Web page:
Organizations participating in the Better Buildings Initiative have achieved $15.3 billion in energy savings since President Obama announced the program in 2011, according to the program’s latest progress report.
Through the U.S. Department of Energy (DOE) public-private partnership, more than 900 businesses, state, and local governments, utilities, housing authorities, and other organizations pursue ambitious energy, waste, water, and/or greenhouse gas reduction goals and share their solutions. The resulting savings represent 155 million metric tons of carbon emissions, or roughly the amount of greenhouse gases emitted by 20 million homes in one year.
The 2022 Better Buildings Progress Report, released today during the program’s annual Summit, summarizes the achievements of Better Buildings partners, which include 36 of the country’s Fortune 100 companies, 10 of the top 25 U.S. employers, and more than 100 state and local governments. Together these companies represent 14% of the American manufacturing energy consumption footprint and 13% of total commercial building space.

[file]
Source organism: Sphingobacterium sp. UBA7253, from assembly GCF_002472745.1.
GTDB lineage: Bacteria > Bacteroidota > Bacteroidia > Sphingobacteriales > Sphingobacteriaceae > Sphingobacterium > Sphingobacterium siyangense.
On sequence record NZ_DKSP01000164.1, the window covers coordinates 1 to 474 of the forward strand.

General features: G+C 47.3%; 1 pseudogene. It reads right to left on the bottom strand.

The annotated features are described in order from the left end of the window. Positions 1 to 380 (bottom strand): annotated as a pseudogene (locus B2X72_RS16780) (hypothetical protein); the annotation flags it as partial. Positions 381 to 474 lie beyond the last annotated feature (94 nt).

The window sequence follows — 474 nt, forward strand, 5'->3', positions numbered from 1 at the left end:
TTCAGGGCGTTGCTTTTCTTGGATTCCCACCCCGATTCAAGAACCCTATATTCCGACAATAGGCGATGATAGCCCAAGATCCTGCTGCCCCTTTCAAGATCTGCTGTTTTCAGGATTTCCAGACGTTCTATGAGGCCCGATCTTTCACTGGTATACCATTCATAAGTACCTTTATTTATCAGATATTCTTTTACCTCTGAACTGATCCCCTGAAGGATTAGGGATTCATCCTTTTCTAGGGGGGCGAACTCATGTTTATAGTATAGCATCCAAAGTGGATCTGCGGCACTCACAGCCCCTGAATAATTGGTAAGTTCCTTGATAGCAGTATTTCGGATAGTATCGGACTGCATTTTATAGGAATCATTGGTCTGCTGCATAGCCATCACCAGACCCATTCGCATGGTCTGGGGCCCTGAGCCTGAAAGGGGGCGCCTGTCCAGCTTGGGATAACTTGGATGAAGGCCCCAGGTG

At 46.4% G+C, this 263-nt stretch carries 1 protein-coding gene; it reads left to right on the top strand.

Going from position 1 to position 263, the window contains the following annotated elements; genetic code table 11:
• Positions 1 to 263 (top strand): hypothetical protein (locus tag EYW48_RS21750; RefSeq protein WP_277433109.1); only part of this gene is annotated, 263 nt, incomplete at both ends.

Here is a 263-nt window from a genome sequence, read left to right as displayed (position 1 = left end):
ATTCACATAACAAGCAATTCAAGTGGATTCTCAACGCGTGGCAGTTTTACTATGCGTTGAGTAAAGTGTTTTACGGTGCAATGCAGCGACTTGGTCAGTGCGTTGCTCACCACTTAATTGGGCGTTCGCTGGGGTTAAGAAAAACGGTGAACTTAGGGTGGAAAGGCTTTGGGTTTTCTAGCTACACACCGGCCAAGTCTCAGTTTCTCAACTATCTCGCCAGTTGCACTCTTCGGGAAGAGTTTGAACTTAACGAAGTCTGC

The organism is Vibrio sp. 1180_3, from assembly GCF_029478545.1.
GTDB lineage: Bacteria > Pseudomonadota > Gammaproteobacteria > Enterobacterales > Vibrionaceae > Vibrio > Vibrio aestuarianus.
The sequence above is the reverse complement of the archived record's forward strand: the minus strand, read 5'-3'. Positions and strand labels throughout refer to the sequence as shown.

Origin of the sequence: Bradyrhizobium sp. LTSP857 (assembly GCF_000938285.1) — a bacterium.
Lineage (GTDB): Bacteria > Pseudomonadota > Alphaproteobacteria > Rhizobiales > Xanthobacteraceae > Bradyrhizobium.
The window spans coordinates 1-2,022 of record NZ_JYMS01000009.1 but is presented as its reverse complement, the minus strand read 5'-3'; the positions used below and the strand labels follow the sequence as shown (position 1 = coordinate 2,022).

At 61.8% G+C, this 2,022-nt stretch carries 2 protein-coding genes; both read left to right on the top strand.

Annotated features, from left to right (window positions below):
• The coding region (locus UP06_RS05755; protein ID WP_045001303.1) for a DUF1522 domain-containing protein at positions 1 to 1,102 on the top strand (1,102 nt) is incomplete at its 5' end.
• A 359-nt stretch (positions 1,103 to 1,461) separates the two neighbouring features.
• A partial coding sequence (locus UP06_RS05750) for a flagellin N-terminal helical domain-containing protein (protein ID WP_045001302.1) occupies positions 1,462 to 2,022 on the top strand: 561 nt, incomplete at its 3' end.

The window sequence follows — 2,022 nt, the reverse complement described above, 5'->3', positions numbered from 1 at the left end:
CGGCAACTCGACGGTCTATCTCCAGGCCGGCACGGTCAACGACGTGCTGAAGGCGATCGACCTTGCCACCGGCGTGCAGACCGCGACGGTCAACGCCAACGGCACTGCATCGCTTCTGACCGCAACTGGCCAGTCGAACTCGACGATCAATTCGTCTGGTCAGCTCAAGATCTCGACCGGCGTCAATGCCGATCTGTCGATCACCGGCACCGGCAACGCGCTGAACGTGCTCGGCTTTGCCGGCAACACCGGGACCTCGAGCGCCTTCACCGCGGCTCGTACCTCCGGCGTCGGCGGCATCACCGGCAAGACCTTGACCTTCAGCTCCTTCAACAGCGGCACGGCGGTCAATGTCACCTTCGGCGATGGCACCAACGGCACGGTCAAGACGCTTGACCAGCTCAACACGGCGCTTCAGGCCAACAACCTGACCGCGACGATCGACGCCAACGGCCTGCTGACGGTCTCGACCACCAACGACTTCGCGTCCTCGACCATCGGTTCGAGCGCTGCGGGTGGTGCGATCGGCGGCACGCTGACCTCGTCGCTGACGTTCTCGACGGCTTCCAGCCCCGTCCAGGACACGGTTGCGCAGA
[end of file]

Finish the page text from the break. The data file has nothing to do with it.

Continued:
Decarbonizing America’s building sector is a key part of President Biden’s plan to reach a net-zero carbon economy by 2050.
“Leading companies, state and local governments, and other organizations are working with DOE’s Better Buildings program and have committed to using less energy, reducing greenhouse gas emissions, and sharing the solutions that work,” said U.S. Secretary of Energy Jennifer M. Granholm. “This year’s progress report underscores the incredible impact of those commitments in decarbonizing the sectors responsible for over 35% of America’s emissions. Our partners are leading the way to a prosperous clean-energy economy and a healthier planet.”
(Source: Better Buildings Initiative)
Highlights from the 2022 Better Buildings Progress Report include:
Demonstrating market leadership: 12 “Goal Achiever” organizations reached their Better Buildings Challenge energy or water goals in the past year. Through the Better Buildings or Better Plants Challenge, more than 345 organizations have committed to increasing their energy efficiency and sharing their solutions with the market. The 12 organizations are: